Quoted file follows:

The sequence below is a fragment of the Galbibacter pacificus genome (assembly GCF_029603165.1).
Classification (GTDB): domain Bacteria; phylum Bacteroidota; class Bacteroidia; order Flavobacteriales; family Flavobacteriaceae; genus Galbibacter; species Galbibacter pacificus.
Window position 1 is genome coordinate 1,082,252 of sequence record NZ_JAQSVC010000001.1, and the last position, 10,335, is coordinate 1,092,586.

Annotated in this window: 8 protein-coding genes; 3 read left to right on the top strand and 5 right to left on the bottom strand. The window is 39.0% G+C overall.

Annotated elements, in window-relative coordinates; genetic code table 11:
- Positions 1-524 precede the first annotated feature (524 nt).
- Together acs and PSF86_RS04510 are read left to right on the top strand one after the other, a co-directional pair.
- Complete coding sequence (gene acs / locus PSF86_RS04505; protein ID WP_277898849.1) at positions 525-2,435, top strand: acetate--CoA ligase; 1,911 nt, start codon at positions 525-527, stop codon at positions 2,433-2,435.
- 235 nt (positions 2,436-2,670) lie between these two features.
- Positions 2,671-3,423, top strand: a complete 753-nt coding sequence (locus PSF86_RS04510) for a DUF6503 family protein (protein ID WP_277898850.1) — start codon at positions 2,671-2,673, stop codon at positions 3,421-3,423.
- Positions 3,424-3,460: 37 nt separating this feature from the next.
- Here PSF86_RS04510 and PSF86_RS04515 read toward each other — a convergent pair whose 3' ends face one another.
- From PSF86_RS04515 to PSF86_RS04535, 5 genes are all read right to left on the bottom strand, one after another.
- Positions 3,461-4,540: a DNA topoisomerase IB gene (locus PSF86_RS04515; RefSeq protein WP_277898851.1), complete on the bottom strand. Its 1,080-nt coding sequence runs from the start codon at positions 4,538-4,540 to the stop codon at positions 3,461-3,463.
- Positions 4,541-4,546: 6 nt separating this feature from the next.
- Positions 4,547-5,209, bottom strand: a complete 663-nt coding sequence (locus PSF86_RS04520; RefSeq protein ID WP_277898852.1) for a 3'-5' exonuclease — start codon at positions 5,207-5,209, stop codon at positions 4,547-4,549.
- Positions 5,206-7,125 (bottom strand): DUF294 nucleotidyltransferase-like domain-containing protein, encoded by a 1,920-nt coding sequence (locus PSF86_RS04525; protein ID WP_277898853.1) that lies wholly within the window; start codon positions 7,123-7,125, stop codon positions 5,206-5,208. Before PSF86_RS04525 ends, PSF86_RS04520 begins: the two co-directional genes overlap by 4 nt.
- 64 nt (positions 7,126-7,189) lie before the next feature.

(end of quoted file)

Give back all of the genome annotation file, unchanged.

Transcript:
The sequence below is a fragment of the Galbibacter pacificus genome (assembly GCF_029603165.1).
Classification (GTDB): domain Bacteria; phylum Bacteroidota; class Bacteroidia; order Flavobacteriales; family Flavobacteriaceae; genus Galbibacter; species Galbibacter pacificus.
Window position 1 is genome coordinate 1,082,252 of sequence record NZ_JAQSVC010000001.1, and the last position, 10,335, is coordinate 1,092,586.

Annotated in this window: 8 protein-coding genes; 3 read left to right on the top strand and 5 right to left on the bottom strand. The window is 39.0% G+C overall.

Annotated elements, in window-relative coordinates; genetic code table 11:
- Positions 1-524 precede the first annotated feature (524 nt).
- Together acs and PSF86_RS04510 are read left to right on the top strand one after the other, a co-directional pair.
- Complete coding sequence (gene acs / locus PSF86_RS04505; protein ID WP_277898849.1) at positions 525-2,435, top strand: acetate--CoA ligase; 1,911 nt, start codon at positions 525-527, stop codon at positions 2,433-2,435.
- 235 nt (positions 2,436-2,670) lie between these two features.
- Positions 2,671-3,423, top strand: a complete 753-nt coding sequence (locus PSF86_RS04510) for a DUF6503 family protein (protein ID WP_277898850.1) — start codon at positions 2,671-2,673, stop codon at positions 3,421-3,423.
- Positions 3,424-3,460: 37 nt separating this feature from the next.
- Here PSF86_RS04510 and PSF86_RS04515 read toward each other — a convergent pair whose 3' ends face one another.
- From PSF86_RS04515 to PSF86_RS04535, 5 genes are all read right to left on the bottom strand, one after another.
- Positions 3,461-4,540: a DNA topoisomerase IB gene (locus PSF86_RS04515; RefSeq protein WP_277898851.1), complete on the bottom strand. Its 1,080-nt coding sequence runs from the start codon at positions 4,538-4,540 to the stop codon at positions 3,461-3,463.
- Positions 4,541-4,546: 6 nt separating this feature from the next.
- Positions 4,547-5,209, bottom strand: a complete 663-nt coding sequence (locus PSF86_RS04520; RefSeq protein ID WP_277898852.1) for a 3'-5' exonuclease — start codon at positions 5,207-5,209, stop codon at positions 4,547-4,549.
- Positions 5,206-7,125 (bottom strand): DUF294 nucleotidyltransferase-like domain-containing protein, encoded by a 1,920-nt coding sequence (locus PSF86_RS04525; protein ID WP_277898853.1) that lies wholly within the window; start codon positions 7,123-7,125, stop codon positions 5,206-5,208. Before PSF86_RS04525 ends, PSF86_RS04520 begins: the two co-directional genes overlap by 4 nt.
- 64 nt (positions 7,126-7,189) lie before the next feature.